NIGS. The local government is not keen on lifting the curfew in the city of Bacolod, which the business sector is also supportive of despite the downward trend in Covid-19 cases. (photo Erwin P. Nicavera)
“IT WILL STAY.”
That was the response from Bacolod Councilor Archie Baribar, who drafted the curfew ordinance, amid calls for restrictions to be lifted given the city is now below Alert Level 1 in terms of transmission of the risk of coronavirus disease (Covid-19).
The curfew period in effect in the capital of Negros Occidental is from midnight to 4 am.
That’s shorter than the previous 11 p.m. to 4 a.m. curfew hours following the city’s alert status downgrade on March 1, 2022.
“Whatever our alert level, I doubt we will lift the curfew,” Baribar told SunStar Bacolod on Sunday March 6, adding that the city’s status of being under alert level 1 will only last 15 days.
“It defeats the purpose of regulating things if we remove the curfew,” he said.
For his part, the chief executive of the Metro Bacolod Chamber of Commerce and Industry (MBCCI), Frank Carbon, said he was in favor of shortening the curfew instead of lifting it.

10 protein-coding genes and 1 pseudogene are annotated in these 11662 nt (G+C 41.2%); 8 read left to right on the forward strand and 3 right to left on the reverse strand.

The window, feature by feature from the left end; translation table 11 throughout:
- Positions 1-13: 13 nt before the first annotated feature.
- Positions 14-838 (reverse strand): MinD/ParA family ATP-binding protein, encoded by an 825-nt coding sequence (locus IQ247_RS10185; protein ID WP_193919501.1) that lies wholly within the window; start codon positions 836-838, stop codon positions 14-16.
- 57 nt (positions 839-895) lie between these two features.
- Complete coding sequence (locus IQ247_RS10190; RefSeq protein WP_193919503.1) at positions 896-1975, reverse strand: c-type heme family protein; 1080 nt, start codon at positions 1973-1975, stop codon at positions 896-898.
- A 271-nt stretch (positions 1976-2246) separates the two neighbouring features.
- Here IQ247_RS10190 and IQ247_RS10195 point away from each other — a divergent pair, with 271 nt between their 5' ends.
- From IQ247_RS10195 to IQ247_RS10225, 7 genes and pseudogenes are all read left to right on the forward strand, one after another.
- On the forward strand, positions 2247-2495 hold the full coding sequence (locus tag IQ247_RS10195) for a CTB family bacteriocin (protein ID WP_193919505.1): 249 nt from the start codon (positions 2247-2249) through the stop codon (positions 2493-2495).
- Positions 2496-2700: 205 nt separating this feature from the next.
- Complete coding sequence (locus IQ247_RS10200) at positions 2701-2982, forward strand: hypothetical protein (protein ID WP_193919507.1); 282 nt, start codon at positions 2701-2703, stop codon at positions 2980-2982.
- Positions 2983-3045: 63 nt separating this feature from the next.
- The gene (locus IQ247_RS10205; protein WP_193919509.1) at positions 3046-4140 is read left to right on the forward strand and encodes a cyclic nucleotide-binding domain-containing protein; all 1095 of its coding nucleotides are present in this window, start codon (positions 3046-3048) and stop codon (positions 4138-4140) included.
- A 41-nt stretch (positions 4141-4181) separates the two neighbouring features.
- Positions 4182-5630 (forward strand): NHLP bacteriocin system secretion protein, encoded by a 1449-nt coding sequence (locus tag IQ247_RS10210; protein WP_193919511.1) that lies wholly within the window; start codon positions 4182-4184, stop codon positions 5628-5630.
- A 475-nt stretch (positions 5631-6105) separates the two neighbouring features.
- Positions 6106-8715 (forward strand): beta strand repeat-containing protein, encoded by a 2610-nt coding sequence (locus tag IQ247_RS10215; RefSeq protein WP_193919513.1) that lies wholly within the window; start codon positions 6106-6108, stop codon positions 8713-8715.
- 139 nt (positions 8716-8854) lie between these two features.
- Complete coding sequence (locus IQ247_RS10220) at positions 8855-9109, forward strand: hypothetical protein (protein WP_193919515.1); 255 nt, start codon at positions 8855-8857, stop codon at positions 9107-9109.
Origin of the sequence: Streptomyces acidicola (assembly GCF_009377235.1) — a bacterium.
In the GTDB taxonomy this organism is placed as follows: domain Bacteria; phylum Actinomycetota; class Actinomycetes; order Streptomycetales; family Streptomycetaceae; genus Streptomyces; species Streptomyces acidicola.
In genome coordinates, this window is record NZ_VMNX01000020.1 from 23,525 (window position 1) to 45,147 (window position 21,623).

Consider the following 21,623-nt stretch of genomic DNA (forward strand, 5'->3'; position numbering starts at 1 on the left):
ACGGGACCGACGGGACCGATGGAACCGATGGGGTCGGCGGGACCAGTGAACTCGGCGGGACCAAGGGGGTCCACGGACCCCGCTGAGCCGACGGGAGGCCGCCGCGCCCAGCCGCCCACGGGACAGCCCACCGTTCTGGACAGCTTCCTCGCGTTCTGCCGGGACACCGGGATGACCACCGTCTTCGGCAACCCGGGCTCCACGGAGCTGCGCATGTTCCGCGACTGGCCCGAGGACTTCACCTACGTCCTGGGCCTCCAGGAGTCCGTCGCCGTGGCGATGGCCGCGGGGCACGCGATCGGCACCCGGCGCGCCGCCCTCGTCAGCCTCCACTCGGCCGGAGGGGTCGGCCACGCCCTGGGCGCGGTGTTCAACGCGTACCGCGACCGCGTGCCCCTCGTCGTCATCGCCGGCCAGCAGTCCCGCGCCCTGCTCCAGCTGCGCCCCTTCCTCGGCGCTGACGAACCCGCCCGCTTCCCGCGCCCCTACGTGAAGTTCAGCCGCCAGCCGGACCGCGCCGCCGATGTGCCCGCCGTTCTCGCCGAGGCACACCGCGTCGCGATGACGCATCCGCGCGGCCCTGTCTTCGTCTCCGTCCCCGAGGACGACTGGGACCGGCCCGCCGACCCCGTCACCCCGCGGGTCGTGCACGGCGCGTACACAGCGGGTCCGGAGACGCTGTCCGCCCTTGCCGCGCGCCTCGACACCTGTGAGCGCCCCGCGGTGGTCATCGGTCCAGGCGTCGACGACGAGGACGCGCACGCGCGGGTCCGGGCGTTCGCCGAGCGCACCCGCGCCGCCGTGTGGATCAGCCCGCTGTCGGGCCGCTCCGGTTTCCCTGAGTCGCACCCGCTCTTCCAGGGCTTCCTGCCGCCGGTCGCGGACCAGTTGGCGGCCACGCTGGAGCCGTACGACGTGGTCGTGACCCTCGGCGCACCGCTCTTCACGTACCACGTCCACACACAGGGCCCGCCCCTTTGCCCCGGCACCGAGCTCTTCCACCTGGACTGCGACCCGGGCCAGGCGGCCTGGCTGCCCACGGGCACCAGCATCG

Carbon, also vice president of the Philippine Chamber of Commerce and Industry (PCCI) for the Visayas, said there was no need to lift the curfew because there are no more customers in the after midnight.
He said if the curfew was lifted, peace and order in the city could be affected.
Without the curfew, minors can just roam freely around the city and can cause trouble on the streets, the entrepreneur said.
Bacolod City Mayor Evelio Leonardia disagreed with the lifting of the curfew, saying “maybe we’re celebrating too early.”
The city of Bacolod has been placed under Alert Level 1 until March 15.
Meanwhile, the local business sector is set to have a dialogue with the city government to discuss an updated economic recovery plan as Covid-19 cases in the city of Bacolod are in decreasing.
Carbon said the economic stimulus package the city gave them was already outdated.
MBCCI records showed that at least 20% of businesses in the city had yet to reopen after being forced to close at the height of the pandemic.
Carbon said some of the businesses that have reopened have adapted a work schedule for their employees while others have reduced the number of their employees.
He said they hoped for more job creation and increased economic spending to alleviate the current situation of the business sector which has been heavily hit by the ongoing pandemic.